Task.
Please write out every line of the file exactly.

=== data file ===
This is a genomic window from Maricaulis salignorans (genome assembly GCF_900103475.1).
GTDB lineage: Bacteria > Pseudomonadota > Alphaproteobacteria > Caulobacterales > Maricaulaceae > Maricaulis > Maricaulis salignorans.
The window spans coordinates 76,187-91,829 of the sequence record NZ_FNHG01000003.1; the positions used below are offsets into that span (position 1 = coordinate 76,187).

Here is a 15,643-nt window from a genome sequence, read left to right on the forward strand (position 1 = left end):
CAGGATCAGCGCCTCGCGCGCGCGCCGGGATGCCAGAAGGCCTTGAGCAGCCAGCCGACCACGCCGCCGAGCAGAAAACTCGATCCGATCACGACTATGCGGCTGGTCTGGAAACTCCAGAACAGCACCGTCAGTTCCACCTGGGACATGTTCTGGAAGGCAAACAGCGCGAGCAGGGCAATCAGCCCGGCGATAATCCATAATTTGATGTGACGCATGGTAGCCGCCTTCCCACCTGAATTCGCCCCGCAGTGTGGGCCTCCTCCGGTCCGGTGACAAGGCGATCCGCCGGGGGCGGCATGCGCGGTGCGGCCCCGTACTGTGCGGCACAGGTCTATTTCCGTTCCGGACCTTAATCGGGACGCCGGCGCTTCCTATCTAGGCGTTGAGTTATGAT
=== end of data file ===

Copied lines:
This is a genomic window from Maricaulis salignorans (genome assembly GCF_900103475.1).
GTDB lineage: Bacteria > Pseudomonadota > Alphaproteobacteria > Caulobacterales > Maricaulaceae > Maricaulis > Maricaulis salignorans.
The window spans coordinates 76,187-91,829 of the sequence record NZ_FNHG01000003.1; the positions used below are offsets into that span (position 1 = coordinate 76,187).

Here is a 15,643-nt window from a genome sequence, read left to right on the forward strand (position 1 = left end):
CAGGATCAGCGCCTCGCGCGCGCGCCGGGATGCCAGAAGGCCTTGAGCAGCCAGCCGACCACGCCGCCGAGCAGAAAACTCGATCCGATCACGACTATGCGGCTGGTCTGGAAACTCCAGAACAGCACCGTCAGTTCCACCTGGGACATGTTCTGGAAGGCAAACAGCGCGAGCAGGGCAATCAGCCCGGCGATAATCCATAATTTGATGTGACGCATGGTAGCCGCCTTCCCACCTGAATTCGCCCCGCAGTGTGGGCCTCCTCCGGTCCGGTGACAAGGCGATCCGCCGGGGGCGGCATGCGCGGTGCGGCCCCGTACTGTGCGGCACAGGTCTATTTCCGTTCCGGACCTTAATCGGGACGCCGGCGCTTCCTATCTAGGCGTTGAGTTATGAT